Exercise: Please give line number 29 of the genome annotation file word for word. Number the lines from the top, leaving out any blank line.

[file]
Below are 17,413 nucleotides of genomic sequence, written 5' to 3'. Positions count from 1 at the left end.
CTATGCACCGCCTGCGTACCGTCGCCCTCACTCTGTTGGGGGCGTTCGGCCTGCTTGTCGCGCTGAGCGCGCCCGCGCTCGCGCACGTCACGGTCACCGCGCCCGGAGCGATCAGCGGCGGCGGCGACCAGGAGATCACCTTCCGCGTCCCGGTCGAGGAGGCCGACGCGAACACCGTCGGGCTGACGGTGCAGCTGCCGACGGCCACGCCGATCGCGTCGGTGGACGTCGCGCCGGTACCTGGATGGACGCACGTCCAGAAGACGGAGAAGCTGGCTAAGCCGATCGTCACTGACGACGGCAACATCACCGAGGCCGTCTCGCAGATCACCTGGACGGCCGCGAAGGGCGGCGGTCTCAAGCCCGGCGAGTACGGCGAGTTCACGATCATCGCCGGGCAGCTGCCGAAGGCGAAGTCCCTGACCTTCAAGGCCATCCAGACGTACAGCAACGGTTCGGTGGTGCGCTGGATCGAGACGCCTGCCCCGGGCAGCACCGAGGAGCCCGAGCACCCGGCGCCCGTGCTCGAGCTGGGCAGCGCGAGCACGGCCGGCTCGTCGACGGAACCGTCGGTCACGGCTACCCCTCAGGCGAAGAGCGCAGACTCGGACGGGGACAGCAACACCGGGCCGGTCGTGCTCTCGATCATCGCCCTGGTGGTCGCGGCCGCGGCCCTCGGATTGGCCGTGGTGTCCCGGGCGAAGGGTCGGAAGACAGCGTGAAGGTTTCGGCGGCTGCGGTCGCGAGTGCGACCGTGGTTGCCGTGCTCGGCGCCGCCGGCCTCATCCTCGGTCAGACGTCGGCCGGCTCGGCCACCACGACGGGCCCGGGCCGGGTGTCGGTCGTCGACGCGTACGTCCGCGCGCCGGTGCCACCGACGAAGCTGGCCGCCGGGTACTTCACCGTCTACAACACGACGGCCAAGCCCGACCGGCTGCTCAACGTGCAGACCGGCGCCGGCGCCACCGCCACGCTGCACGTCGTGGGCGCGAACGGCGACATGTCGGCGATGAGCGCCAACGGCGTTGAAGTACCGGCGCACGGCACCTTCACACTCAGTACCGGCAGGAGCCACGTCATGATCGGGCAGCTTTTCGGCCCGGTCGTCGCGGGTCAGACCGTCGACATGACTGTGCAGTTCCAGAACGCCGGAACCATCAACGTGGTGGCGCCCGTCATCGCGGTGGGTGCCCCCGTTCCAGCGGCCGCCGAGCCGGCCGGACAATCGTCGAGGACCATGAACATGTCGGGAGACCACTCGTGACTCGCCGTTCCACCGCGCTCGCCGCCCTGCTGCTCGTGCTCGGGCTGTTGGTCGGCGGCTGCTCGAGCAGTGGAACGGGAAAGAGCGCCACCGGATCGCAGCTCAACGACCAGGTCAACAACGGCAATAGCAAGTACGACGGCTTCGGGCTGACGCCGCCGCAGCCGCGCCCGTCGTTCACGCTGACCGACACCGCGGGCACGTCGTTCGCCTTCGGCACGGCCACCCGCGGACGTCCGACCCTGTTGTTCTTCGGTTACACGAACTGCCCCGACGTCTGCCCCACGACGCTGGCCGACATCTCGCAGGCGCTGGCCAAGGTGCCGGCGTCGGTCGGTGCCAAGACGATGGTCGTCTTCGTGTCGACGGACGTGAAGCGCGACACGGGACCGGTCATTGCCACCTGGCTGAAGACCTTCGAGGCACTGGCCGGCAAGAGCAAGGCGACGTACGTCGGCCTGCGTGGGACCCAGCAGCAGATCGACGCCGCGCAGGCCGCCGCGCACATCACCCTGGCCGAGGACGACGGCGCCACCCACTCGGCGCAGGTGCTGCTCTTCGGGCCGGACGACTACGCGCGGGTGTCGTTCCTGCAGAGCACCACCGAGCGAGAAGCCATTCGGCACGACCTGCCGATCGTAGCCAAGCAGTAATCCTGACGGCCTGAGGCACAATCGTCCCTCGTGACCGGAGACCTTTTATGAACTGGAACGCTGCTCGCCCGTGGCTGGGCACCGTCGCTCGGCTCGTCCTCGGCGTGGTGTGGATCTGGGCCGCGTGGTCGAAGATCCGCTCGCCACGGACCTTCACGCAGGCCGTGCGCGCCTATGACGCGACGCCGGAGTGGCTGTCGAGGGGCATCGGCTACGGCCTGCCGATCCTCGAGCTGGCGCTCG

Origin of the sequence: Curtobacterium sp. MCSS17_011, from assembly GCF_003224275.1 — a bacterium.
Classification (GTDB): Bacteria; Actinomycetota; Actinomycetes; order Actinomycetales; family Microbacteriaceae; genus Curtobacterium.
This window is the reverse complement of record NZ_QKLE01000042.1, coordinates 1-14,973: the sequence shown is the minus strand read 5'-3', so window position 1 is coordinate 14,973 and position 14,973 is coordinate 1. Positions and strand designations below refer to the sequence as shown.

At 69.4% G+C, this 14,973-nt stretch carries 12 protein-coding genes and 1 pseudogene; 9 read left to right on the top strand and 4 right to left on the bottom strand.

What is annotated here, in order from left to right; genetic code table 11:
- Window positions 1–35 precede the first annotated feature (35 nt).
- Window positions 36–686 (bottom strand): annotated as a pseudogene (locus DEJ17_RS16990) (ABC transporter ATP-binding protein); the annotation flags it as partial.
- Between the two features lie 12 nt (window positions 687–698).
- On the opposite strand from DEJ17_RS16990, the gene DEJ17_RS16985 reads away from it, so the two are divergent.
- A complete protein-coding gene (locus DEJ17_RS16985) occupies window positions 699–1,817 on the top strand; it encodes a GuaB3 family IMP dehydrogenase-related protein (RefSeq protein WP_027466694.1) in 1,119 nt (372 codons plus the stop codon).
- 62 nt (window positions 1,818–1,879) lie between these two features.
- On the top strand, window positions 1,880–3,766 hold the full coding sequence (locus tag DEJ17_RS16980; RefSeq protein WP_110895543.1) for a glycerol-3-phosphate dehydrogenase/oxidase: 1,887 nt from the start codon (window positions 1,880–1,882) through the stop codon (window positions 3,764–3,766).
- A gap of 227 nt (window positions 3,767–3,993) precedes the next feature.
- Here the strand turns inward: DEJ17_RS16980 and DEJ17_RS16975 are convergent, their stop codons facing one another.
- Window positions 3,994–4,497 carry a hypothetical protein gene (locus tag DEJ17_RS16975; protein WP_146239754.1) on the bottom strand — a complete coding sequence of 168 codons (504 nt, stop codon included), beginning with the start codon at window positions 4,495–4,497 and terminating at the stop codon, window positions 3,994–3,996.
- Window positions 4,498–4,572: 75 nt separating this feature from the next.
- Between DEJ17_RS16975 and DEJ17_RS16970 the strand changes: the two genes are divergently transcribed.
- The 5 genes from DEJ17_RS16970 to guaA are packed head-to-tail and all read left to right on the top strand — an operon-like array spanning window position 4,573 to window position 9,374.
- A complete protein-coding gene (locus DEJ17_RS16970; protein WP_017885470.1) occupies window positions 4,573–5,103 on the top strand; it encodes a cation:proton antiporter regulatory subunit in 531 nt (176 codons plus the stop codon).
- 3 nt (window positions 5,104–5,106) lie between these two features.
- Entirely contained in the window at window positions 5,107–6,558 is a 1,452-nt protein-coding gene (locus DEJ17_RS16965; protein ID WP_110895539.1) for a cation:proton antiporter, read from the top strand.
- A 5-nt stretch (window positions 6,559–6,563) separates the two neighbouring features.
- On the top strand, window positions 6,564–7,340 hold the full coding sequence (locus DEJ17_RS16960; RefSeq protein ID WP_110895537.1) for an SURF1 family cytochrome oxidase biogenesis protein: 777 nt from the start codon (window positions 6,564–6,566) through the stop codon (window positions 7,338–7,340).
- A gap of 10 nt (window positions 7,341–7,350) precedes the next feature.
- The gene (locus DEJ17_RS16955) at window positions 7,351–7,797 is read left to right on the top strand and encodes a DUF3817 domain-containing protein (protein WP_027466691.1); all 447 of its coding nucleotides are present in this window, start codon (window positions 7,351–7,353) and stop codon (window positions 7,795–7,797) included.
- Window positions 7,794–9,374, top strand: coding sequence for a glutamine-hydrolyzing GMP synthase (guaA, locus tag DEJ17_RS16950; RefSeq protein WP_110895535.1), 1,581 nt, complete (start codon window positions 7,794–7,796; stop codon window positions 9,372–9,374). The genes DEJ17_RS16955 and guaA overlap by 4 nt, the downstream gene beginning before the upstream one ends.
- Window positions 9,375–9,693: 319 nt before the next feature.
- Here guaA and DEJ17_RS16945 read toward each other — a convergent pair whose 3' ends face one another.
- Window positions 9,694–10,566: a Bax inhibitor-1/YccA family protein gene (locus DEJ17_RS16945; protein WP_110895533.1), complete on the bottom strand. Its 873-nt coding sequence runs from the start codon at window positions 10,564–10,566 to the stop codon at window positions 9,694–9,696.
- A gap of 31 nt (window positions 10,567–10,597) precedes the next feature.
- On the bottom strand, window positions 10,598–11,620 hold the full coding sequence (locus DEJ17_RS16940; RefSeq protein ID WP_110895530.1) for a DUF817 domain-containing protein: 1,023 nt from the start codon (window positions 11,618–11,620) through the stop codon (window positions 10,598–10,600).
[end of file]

- Window positions 9,375–9,693: 319 nt before the next feature.